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Vebus

Venus, the second planet from the sun, is named for the Roman goddess of love and beauty. The planet Venus — the only planet named after a female — may have been named for the most beautiful deity of her pantheon because it shone the brightest of the five planets known to ancient astronomers.

In ancient times, Venus was often thought to be two different stars, the evening star and the morning star — that is, the ones that first appeared at sunset and sunrise. In Latin, they were respectively known as Vesper and Lucifer. In Christian times, Lucifer, or "light-bringer," became known as the name of Satan before his fall. However, further observations of Venus in the space age show a very hellish environment. This makes Venus a very difficult planet to observe from up close, because spacecraft do not survive long on its surface.

Venus and Earth are often called twins because they are similar in size, mass, density, composition and gravity. However, the similarities end there.

Venus is the hottest world in the solar system. Although Venus is not the planet closest to the sun, its dense atmosphere traps heat in a runaway version of the greenhouse effect that warms Earth. As a result, temperatures on Venus reach 870 degrees Fahrenheit (465 degrees Celsius), more than hot enough to melt lead. Probes that scientists have landed there have survived only a few hours before being destroyed.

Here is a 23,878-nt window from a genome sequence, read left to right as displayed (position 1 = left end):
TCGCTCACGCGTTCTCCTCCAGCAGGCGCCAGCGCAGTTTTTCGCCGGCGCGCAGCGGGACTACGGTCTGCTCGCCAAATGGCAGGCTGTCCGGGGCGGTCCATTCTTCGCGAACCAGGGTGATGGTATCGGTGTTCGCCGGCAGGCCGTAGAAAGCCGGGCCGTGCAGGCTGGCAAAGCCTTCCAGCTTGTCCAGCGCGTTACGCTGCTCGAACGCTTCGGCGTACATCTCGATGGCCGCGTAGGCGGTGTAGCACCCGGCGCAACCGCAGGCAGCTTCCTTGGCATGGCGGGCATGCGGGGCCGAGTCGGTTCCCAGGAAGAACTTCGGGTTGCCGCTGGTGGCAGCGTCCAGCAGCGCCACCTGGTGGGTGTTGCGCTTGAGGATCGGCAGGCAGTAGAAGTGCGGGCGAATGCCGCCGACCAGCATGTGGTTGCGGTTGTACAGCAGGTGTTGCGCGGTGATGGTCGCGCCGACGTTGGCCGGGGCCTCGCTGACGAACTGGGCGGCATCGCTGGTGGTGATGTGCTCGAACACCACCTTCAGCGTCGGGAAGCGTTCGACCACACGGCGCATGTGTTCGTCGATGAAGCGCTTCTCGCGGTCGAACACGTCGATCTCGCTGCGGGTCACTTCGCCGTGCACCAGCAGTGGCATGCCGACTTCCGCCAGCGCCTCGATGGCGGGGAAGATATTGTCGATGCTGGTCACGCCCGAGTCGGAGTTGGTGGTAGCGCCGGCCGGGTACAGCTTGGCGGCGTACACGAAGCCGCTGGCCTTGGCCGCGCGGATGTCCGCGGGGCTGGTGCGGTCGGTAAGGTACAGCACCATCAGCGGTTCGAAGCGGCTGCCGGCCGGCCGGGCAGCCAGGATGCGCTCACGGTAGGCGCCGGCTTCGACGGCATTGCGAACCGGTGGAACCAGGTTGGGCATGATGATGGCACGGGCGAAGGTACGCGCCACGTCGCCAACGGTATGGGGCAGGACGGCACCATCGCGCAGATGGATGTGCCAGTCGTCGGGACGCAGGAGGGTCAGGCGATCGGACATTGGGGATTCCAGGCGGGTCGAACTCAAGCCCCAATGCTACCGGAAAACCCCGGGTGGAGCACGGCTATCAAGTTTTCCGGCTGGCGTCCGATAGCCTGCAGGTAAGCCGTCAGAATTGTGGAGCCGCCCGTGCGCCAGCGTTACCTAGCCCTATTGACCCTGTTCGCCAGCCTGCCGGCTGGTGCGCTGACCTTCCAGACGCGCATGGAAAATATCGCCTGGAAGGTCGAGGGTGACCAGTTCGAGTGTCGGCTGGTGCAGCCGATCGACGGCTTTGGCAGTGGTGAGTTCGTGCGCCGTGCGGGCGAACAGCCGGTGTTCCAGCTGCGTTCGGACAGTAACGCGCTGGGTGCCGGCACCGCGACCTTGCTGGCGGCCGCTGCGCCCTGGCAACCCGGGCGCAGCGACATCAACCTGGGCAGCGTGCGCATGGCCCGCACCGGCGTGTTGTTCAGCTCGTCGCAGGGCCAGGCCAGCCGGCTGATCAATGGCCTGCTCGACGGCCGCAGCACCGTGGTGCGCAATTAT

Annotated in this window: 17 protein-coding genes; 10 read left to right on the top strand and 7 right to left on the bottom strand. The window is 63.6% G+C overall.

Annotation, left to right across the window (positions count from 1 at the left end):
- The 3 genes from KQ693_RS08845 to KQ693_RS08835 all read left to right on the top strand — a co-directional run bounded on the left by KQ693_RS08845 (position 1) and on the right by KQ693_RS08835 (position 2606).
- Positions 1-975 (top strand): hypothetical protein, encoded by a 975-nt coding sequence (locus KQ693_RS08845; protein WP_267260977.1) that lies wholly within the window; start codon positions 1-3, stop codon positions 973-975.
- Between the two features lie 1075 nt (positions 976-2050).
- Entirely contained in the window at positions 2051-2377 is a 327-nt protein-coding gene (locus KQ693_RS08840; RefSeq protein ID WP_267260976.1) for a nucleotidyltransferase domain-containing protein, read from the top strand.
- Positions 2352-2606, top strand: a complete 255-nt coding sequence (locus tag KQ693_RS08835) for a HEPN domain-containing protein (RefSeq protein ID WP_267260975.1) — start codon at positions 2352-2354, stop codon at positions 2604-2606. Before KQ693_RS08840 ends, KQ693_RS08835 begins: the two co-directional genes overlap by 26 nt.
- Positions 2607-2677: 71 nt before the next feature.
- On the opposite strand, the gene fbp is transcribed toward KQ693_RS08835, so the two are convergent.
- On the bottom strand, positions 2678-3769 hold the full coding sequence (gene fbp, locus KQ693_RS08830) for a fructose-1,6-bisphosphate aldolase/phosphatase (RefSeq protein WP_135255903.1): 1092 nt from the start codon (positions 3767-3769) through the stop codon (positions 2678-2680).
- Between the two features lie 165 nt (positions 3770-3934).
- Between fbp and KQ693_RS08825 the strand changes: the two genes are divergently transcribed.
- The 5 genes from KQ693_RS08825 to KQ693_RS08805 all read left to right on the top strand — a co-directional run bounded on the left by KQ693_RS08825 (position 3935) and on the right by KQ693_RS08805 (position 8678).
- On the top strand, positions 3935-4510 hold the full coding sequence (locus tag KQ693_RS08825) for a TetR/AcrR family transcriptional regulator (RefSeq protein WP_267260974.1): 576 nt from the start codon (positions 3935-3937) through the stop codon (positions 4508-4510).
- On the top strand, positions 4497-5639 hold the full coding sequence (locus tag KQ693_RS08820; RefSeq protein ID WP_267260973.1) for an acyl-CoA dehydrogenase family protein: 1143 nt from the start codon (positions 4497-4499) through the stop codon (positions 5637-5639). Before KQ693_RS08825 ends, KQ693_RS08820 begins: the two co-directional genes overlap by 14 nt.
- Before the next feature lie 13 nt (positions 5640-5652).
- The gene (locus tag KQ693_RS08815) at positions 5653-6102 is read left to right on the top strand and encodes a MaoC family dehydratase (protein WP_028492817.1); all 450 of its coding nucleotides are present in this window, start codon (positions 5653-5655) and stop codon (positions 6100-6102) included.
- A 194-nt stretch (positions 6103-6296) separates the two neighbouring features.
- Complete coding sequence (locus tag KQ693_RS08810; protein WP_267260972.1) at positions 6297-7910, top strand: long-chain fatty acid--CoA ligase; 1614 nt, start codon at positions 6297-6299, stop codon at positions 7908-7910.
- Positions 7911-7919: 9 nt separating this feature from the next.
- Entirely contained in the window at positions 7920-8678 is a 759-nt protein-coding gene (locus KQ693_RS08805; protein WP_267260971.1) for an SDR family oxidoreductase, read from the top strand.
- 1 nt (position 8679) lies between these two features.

Venus has a hellish atmosphere as well, consisting mainly of carbon dioxide with clouds of sulfuric acid, and scientists have only detected trace amounts of water in the atmosphere. The atmosphere is heavier than that of any other planet, leading to a surface pressure 90 times that of Earth. Incredibly, however, early in Venus' history the planet may have been habitable, according to models from NASA researchers at the Goddard Institute for Space Studies. 

The surface of Venus is extremely dry. During its evolution, ultraviolet rays from the sun evaporated water quickly, keeping it in a prolonged molten state. There is no liquid water on its surface today because the scorching heat created by its ozone-filled atmosphere would cause any to boil away. Roughly two-thirds of the Venusian surface is covered by flat, smooth plains that are marred by thousands of volcanoes, some which are still active today, ranging from about 0.5 to 150 miles (0.8 to 240 kilometers) wide, with lava flows carving long, winding canals up to more than 3,000 miles (5,000 km) in length, longer than on any other planet.

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